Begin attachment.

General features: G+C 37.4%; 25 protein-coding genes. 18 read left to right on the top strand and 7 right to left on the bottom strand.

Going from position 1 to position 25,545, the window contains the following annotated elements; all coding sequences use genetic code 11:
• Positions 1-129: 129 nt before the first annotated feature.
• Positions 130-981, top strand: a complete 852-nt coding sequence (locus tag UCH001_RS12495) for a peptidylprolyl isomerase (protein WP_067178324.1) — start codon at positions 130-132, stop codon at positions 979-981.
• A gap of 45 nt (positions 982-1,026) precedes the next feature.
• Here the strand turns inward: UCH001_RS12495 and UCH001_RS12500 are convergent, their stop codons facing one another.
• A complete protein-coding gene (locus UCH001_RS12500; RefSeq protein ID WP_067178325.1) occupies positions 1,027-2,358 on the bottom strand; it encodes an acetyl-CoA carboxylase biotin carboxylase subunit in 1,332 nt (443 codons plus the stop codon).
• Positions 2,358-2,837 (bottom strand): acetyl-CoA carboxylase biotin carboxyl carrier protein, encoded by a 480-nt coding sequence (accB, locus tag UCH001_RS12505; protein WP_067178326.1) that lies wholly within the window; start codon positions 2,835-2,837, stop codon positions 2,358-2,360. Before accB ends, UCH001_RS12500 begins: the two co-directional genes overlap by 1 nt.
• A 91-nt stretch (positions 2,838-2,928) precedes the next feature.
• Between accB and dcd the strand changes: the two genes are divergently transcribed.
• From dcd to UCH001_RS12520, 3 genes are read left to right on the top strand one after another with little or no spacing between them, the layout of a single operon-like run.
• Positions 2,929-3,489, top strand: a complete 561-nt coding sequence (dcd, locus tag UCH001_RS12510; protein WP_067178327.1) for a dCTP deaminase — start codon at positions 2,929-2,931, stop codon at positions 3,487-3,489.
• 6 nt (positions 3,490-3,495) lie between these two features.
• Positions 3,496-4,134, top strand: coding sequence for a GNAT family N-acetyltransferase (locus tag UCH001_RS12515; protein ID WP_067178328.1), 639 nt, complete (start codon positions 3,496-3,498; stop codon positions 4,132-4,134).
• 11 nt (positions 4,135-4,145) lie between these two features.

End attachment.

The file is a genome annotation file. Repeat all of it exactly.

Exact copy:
General features: G+C 37.4%; 25 protein-coding genes. 18 read left to right on the top strand and 7 right to left on the bottom strand.

Going from position 1 to position 25,545, the window contains the following annotated elements; all coding sequences use genetic code 11:
• Positions 1-129: 129 nt before the first annotated feature.
• Positions 130-981, top strand: a complete 852-nt coding sequence (locus tag UCH001_RS12495) for a peptidylprolyl isomerase (protein WP_067178324.1) — start codon at positions 130-132, stop codon at positions 979-981.
• A gap of 45 nt (positions 982-1,026) precedes the next feature.
• Here the strand turns inward: UCH001_RS12495 and UCH001_RS12500 are convergent, their stop codons facing one another.
• A complete protein-coding gene (locus UCH001_RS12500; RefSeq protein ID WP_067178325.1) occupies positions 1,027-2,358 on the bottom strand; it encodes an acetyl-CoA carboxylase biotin carboxylase subunit in 1,332 nt (443 codons plus the stop codon).
• Positions 2,358-2,837 (bottom strand): acetyl-CoA carboxylase biotin carboxyl carrier protein, encoded by a 480-nt coding sequence (accB, locus tag UCH001_RS12505; protein WP_067178326.1) that lies wholly within the window; start codon positions 2,835-2,837, stop codon positions 2,358-2,360. Before accB ends, UCH001_RS12500 begins: the two co-directional genes overlap by 1 nt.
• A 91-nt stretch (positions 2,838-2,928) precedes the next feature.
• Between accB and dcd the strand changes: the two genes are divergently transcribed.
• From dcd to UCH001_RS12520, 3 genes are read left to right on the top strand one after another with little or no spacing between them, the layout of a single operon-like run.
• Positions 2,929-3,489, top strand: a complete 561-nt coding sequence (dcd, locus tag UCH001_RS12510; protein WP_067178327.1) for a dCTP deaminase — start codon at positions 2,929-2,931, stop codon at positions 3,487-3,489.
• 6 nt (positions 3,490-3,495) lie between these two features.
• Positions 3,496-4,134, top strand: coding sequence for a GNAT family N-acetyltransferase (locus tag UCH001_RS12515; protein ID WP_067178328.1), 639 nt, complete (start codon positions 3,496-3,498; stop codon positions 4,132-4,134).
• 11 nt (positions 4,135-4,145) lie between these two features.